. . . .

Everyone is familiar with Spotify and its business model, which leaves very little to the record labels and the artists themselves. If the book publishing industry were to adopt this as a standard for selling content, the revenue stream would shrink significantly. On the other hand, the film industry has not suffered as much through the digital transformation. So what can we learn from film?

Generally, the first step in the industry’s revenue stream is the movie theater. Here, movies run at a premium per person for a period ranging from a week to many months relative to general customer interest. When movies finish their theater run, they are made available for purchase, and a month later made available for rental. At this point, some movies tend to make it onto subscription services like Netflix. This flow might not be optimal for consumers, as they prefer to receive content right away, but it ensures a potential revenue stream for the value chain of movie production.

The book industry could learn from this and do the same. Prior to the advent of subscription services, we had not had a natural structure that allowed the industry to formalize multiple price points. With the introduction of subscription services, however, this has changed, opening up new ways of structuring the revenue streams in ways similar to the film industry.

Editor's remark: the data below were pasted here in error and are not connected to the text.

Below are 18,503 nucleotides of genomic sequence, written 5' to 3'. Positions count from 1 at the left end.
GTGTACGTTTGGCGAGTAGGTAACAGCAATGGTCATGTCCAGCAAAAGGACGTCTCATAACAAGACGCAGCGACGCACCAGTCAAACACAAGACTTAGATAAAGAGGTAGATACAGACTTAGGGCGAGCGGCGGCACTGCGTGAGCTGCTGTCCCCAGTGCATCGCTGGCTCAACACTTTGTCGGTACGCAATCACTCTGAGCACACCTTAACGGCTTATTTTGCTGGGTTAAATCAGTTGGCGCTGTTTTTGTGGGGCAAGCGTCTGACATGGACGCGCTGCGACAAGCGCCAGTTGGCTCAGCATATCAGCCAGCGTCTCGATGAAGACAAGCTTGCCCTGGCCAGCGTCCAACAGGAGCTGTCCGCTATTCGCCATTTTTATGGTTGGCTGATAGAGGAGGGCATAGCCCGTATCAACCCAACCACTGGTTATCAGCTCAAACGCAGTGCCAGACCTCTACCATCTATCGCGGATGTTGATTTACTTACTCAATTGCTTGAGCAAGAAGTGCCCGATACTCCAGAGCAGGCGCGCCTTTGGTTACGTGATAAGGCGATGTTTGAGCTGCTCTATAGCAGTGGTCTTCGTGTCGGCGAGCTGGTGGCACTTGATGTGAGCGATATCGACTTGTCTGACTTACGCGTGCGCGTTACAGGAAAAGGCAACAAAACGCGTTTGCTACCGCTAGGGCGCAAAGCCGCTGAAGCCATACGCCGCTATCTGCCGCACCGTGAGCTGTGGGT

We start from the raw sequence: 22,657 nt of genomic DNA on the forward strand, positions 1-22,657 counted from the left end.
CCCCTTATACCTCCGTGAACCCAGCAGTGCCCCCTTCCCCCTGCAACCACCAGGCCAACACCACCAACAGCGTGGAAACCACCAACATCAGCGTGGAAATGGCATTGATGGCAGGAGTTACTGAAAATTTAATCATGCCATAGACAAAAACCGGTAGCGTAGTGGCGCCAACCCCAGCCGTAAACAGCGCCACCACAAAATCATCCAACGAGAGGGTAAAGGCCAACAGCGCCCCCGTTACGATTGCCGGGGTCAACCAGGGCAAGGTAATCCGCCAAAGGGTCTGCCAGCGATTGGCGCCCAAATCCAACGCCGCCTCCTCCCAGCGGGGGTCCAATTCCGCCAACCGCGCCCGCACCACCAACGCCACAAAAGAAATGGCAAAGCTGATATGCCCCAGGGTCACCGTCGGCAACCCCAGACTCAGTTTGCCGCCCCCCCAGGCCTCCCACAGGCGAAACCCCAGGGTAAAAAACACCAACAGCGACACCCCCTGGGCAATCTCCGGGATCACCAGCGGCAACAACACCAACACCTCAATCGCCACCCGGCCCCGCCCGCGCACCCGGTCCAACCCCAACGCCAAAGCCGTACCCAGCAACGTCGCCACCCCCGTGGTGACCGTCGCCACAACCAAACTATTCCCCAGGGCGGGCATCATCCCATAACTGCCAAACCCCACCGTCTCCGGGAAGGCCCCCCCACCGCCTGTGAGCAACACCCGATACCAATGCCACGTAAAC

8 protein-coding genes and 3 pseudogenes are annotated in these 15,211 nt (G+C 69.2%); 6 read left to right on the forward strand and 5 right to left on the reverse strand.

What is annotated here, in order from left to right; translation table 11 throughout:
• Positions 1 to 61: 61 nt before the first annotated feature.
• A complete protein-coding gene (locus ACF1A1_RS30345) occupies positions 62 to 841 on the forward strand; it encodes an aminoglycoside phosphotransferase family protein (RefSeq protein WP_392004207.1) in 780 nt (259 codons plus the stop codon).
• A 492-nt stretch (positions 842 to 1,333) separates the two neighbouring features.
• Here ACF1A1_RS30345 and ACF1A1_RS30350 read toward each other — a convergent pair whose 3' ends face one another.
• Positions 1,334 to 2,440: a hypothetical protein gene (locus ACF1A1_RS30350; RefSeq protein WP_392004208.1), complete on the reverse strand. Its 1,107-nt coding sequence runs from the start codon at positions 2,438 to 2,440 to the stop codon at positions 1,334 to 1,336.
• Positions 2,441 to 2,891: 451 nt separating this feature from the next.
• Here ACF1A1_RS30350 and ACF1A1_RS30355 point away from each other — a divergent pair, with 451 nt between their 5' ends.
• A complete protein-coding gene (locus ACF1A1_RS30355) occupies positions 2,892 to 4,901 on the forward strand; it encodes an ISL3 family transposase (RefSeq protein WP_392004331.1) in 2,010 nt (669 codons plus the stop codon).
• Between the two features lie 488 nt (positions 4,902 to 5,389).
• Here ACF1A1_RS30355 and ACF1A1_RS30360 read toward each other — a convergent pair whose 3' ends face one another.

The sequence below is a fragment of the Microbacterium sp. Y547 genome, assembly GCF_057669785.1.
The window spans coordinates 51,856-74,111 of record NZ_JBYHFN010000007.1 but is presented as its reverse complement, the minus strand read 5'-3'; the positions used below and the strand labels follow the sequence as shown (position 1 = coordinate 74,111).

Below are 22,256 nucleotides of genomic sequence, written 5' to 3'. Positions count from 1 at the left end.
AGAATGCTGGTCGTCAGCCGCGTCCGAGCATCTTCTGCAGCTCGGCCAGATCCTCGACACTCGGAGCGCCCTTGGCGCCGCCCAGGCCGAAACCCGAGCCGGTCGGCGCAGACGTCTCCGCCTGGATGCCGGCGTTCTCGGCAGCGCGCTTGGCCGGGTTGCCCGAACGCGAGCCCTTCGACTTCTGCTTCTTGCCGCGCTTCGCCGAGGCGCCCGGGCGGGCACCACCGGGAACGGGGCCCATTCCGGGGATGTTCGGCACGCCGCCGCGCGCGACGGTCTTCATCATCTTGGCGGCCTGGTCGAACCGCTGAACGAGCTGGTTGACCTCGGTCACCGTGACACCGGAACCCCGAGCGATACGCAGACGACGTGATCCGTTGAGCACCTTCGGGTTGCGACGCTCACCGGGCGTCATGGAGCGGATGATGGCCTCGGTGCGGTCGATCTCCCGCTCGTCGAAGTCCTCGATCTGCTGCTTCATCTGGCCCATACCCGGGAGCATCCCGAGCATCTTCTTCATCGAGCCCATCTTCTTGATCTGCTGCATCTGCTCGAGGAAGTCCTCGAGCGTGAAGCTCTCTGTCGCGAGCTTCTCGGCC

It’s important to keep the customers hungry at every price point. Adding to that, it does not make sense to give away titles to subscription services if customers would have purchased the product at a premium.

. . . .

Initial offering: Sell at a high initial price and only at premium locations.

Discounted offering: After three months, books can be sold as paperbacks and the publisher can introduce discount promotions. The books can now be sold at low premium venues like supermarkets.

Long tail: After six months, books can be added to subscription and rental services, as well as made available to libraries.

Link to the rest at Digital Book World and thanks to Jan for the tip.

Next Page »